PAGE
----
Design and validation of a decentralized biomass torrefaction system
Author(s)Kung, Kevin Su Yau
Massachusetts Institute of Technology. Department of Biological Engineering.
Ahmed F. Ghoniem.
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To date, there has been limited usage of biomass and agricultural residues in rural areas as a form of renewable energy, mainly due to the expensive costs involved in collecting and transporting raw biomass. A decentralized biomass torrefaction system has the potential to upgrade the quality and transportability of distributed biomass residues in situ, thereby creating additional localized economic values and mitigating the environmental consequences associated with open burning of the excess biomass residues. Nonetheless, most existing biomass torrefaction systems so far have been designed for large-scale, centralized deployment, and are unsuitable to be scaled down in decentralized applications due to their high level of sophistication and capital cost. We propose a biomass torrefaction system based on the concept of torrefaction in a low-oxygen environment. By eliminating the stringent requirements of an inert torrefaction environment, we demonstrated that we can greatly simplify the reactor design and derive a laboratory-scale system that is also scalable. We proceeded to build and validate this torrefaction system with respect to different operating conditions and types of biomass. Using a quantitative definition for torrefaction severity, we were also able to relate the various fuel user requirements in real life back to the fundamental reactor operations. By quantifying in detail the overall energy performance, pressure requirements, and transient timescales, we also demonstrated how such a reactor system can be operated at scale, as well as the various design improvements that can further boost the performance of a scaled-up system. Therefore, this work builds the foundation towards the development of a low-cost, small-scale, and portable torrefaction system that can potentially be widely deployed in rural areas.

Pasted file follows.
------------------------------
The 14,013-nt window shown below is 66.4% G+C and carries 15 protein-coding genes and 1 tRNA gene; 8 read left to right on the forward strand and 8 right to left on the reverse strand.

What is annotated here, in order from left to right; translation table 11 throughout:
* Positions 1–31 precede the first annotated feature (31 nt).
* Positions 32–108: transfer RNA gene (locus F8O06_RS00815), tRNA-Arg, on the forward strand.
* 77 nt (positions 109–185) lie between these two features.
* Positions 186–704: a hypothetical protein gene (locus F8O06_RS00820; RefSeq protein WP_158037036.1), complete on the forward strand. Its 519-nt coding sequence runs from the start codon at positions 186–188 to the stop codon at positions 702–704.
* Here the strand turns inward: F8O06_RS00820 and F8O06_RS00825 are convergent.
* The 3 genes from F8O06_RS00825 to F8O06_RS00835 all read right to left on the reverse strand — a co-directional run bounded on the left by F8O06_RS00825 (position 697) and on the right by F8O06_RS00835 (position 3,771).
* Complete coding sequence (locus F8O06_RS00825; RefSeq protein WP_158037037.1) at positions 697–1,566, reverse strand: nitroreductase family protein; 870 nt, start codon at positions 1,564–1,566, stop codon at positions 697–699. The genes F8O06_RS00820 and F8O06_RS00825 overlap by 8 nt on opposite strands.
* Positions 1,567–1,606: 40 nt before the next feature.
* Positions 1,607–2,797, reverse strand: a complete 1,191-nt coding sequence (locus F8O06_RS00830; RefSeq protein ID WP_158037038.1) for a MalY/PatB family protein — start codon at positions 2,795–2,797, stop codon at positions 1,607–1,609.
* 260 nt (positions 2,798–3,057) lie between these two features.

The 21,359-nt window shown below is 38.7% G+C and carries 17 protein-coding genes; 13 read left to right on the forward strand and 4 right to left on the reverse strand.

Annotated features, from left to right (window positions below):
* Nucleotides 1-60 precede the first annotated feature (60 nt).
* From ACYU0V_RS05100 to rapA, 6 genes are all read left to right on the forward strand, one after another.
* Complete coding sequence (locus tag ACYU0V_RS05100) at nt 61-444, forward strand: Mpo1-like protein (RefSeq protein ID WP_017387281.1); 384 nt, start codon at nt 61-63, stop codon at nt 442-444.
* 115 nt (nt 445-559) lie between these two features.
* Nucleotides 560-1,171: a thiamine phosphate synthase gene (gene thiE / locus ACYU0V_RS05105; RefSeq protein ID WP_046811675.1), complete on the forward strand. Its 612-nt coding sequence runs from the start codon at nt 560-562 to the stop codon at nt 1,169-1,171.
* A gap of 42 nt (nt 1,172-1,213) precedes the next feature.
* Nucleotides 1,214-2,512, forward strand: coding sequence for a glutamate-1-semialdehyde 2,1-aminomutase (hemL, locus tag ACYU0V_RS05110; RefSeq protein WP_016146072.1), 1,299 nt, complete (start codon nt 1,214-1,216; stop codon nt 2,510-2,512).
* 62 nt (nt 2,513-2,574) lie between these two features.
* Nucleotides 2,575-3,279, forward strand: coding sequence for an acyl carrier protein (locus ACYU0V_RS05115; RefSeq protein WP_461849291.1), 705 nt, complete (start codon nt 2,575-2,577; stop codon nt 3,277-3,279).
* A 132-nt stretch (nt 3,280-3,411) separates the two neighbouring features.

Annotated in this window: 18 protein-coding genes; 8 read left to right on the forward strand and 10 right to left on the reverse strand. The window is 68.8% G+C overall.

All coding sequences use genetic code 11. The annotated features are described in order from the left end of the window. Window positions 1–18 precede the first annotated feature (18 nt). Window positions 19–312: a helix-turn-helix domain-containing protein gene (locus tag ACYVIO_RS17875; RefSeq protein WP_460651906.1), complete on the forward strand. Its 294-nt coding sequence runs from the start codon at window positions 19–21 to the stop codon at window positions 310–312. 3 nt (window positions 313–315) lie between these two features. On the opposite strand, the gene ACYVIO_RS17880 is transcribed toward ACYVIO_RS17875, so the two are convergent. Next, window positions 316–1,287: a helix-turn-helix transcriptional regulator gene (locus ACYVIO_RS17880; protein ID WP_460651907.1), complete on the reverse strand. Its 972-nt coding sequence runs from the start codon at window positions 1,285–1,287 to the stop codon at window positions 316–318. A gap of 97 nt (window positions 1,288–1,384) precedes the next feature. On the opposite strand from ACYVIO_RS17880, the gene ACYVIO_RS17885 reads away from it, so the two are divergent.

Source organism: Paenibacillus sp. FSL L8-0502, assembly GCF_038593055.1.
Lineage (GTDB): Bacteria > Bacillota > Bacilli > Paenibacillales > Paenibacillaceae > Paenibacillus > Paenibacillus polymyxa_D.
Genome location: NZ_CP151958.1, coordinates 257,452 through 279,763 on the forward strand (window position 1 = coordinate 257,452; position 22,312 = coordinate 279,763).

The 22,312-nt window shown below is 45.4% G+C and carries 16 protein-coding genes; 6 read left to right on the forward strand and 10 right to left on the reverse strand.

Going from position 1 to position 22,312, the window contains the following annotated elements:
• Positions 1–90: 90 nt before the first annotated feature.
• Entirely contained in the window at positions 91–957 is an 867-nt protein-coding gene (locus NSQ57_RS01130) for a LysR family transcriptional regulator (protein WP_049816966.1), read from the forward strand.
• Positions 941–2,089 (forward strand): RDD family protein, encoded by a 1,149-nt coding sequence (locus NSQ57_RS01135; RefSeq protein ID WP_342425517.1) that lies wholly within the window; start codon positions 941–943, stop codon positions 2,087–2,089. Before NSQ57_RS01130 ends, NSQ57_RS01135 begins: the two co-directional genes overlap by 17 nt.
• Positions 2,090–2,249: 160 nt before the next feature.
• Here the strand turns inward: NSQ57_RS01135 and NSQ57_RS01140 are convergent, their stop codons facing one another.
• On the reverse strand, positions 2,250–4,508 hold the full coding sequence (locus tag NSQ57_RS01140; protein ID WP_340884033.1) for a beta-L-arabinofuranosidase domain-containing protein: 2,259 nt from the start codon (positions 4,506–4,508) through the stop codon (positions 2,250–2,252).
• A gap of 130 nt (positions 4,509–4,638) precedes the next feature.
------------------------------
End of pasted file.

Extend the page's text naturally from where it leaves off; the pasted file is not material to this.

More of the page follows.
Thesis: Ph. D., Massachusetts Institute of Technology, Department of Biological Engineering, 2017.Cataloged from PDF version of thesis.Includes bibliographical references (pages 226-238).
DepartmentMassachusetts Institute of Technology. Department of Biological Engineering.
Massachusetts Institute of Technology